Amanda Flores-WitteAmanda Flores-Witte: When we set out to work on any project, our aim is never to do something solely because it is expected or because we did it that way last time. We get curious and ask questions, while revisiting our goals and keeping transparency in mind. This is exactly the approach we took when thinking about our year in review. We challenged ourselves to think creatively about how we could best share our story while highlighting the work of our grantees and partners.

Fortunately, technology has breathed new life into annual reports by offering a variety of tools, platforms, and formats, and more innovative ways to share information and engage readers. We felt that a summary that highlighted the year's activities-or captured the turning points in each program area-would be a valuable tool for people to get to know the Kenneth Rainin Foundation and learn about our progress. We thought an online report would allow us the flexibility to present our story in an interactive format using text, photos, audio and video, and make the report more interactive. We know that people engage with content in different ways and use a variety of devices to access it, so it was important for us to also have the ability to leverage our assets and promote the report on social media, our website and our newsletter.

JC: The Kenneth Rainin Foundation emphasizes innovation, and the word "cutting edge" comes up a lot throughout the organization, including in the mission. I imagine this must set the bar pretty high - that your own communications be cutting edge? Beyond the Annual Report, are there other ways that you try to live up to that "cutting edge" aspiration when it comes to telling the story of the foundation?

AFW: We strive to be authentic and shine a bright light on the terrific work our grantees are doing, as well as build our presence online, which is where people tend to spend a great deal of time. Being innovative means that we are continually revisiting how we communicate our work-is there a better, more effective or more inspiring way to accomplish our goals? We are always curious about what other organizations are doing and enjoy exploring. In addition, our board of directors and staff are not shy about sharing their ideas and challenging us to think bigger or look at projects through a different lens. There is nothing more exciting to us than brainstorming an idea and then diving in to research how to best execute it. Kenneth Rainin FoundationWe value flexibility and being open minded as our projects evolve. We also realize there are risks involved when we embrace new or unconventional ideas. In our organization, staff members have the freedom to experiment. This way of thinking is at the heart of all our programs. We realize that some things might be less successful than we wanted, and there will be successes we didn't anticipate. Either way, we always learn valuable lessons that we can apply to the next big idea.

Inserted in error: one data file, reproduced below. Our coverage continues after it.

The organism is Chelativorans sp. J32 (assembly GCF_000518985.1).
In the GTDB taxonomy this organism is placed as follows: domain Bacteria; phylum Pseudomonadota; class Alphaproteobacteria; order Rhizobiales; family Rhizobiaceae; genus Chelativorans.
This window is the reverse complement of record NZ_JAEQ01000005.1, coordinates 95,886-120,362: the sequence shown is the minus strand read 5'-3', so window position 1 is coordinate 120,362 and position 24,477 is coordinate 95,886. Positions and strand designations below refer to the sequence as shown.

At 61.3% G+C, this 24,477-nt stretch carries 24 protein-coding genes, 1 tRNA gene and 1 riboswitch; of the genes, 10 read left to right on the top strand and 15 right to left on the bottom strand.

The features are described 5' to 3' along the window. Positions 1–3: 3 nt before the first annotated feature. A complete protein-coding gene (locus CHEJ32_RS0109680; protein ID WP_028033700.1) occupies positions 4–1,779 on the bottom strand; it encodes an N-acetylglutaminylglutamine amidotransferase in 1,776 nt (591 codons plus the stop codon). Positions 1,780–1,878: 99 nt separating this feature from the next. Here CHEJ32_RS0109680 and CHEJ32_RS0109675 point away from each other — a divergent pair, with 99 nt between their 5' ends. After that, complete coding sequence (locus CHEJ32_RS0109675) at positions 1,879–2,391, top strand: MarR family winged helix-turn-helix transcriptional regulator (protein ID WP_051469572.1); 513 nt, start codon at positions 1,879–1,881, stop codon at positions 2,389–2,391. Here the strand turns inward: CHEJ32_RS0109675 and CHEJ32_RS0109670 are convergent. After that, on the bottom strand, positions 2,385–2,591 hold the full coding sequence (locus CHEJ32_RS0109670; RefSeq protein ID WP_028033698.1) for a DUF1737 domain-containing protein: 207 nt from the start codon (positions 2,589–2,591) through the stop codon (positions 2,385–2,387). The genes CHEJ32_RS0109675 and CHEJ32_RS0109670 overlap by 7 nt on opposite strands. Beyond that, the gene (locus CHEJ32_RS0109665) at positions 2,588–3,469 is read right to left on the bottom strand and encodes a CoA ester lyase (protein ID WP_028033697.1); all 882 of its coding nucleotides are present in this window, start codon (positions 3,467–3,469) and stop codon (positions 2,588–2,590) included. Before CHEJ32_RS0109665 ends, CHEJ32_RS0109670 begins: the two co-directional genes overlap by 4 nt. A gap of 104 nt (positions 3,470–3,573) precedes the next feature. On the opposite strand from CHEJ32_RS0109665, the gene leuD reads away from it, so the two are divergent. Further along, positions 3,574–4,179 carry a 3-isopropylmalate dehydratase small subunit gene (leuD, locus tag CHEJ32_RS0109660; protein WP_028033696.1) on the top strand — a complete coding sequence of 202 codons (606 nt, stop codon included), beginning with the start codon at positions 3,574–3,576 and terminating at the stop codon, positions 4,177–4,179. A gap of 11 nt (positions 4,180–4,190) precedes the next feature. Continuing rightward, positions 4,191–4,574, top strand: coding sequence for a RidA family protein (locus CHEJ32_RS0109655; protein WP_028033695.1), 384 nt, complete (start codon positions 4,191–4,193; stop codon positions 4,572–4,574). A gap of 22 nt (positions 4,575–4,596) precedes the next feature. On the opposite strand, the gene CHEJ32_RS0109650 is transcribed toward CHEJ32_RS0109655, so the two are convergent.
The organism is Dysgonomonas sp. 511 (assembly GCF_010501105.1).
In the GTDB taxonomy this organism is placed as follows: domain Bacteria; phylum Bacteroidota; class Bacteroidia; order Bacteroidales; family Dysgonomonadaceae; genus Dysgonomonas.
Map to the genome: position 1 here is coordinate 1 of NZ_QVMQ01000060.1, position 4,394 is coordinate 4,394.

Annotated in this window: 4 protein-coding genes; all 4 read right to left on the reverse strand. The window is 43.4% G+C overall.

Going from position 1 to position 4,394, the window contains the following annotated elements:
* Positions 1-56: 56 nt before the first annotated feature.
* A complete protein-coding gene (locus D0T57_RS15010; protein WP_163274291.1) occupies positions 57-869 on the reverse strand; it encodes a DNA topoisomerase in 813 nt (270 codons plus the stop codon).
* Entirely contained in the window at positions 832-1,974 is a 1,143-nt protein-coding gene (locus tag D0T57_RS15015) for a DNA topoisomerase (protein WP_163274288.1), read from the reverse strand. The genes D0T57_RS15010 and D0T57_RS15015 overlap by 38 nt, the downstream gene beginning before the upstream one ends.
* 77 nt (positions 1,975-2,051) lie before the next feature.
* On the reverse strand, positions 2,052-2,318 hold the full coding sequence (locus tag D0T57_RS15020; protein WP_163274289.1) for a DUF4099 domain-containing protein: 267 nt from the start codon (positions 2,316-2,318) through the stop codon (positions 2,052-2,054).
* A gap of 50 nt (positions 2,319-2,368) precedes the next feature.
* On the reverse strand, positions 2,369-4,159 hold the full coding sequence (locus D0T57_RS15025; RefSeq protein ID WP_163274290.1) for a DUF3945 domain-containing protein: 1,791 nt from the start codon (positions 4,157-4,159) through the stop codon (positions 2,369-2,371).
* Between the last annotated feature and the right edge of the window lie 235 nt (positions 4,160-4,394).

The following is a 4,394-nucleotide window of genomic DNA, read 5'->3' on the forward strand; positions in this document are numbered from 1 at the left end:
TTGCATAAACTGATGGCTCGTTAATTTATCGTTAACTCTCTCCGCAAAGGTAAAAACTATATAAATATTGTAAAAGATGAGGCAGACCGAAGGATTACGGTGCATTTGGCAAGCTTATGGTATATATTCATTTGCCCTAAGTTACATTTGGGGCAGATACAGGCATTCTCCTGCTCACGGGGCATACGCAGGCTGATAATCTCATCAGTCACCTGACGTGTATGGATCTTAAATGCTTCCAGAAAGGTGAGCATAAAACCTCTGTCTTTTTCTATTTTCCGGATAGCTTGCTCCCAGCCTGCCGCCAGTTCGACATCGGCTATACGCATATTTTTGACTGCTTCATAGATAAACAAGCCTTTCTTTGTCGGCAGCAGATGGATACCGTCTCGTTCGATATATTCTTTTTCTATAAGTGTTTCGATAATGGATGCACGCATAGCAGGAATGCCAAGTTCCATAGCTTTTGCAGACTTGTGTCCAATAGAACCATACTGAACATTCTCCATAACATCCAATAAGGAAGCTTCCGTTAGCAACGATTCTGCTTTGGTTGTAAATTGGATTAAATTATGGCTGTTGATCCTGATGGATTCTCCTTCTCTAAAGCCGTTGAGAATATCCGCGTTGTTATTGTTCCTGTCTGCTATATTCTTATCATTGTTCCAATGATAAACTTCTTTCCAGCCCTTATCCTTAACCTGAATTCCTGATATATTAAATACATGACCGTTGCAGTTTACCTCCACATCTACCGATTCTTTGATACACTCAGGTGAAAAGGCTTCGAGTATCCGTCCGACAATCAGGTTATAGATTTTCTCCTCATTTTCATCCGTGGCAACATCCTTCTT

JC: Next, let's talk about the formats, beginning with the Medium platform. What is Medium, and why did you decide this was the right platform for the Rainin Foundation to tell its story? And what kinds of criteria should foundations use to determine whether Medium might be right for them?

AFW: We worked with a consultant who understood our requirements and helped us explore different avenues and tools that could help us accomplish our goals. Ultimately, we decided that Medium would be the ideal platform for creating a media-rich presentation while also giving us the opportunity to amplify our voice and access an expanded audience.

Medium is an online publishing platform that was founded in 2012 and has evolved into a community of 30 million monthly users, according to a January 2016 CNN story. It has become such a popular publishing platform that even the White House, Bono and the Gates Foundation use it.

Criteria for whether to use Medium will vary depending on what an organization wants to accomplish. For us, it was important to have a platform that was easy to use and incorporated performance metrics. We didn't want to get bogged down trying to master a new technology. Medium is user-friendly and intuitive, and the visual design closely aligns with the Foundation's desired aesthetics-a clean presentation with plenty of white space. Medium also exposes us to a broader audience, which is hard to get elsewhere, and the platform makes the post shareable. The trade-off is that Medium's standard features, which make it very simple to use, can feel limiting. If you are looking for more customization or want flexibility with typefaces, color and layout, Medium may not be the best choice.

JC: The videos that you produced as part of the Turning Points 2015 progress report were particularly effective in humanizing the foundation. More often we see grantee videos on a foundation site, but you deliberately chose to put your own team on camera. However, being in front of a camera can be intimidating. Can you share with us how you prepared your team for it, and whether you have any advice for foundations around who tells the story, and how to prepare them? And please share any other general advice you have for foundations about how to prepare and use video to share the progress of their work.

AFW: We think it's important to share experiences and stories authentically, and video can be an effective tool to accomplish this objective.

Before we embark on a new project, we develop a creative brief to think about our audience and what we want them to feel or take away from an experience. This brief ensures that stakeholders are all on the same page, which gives the project a strong start and basis for ongoing evaluation.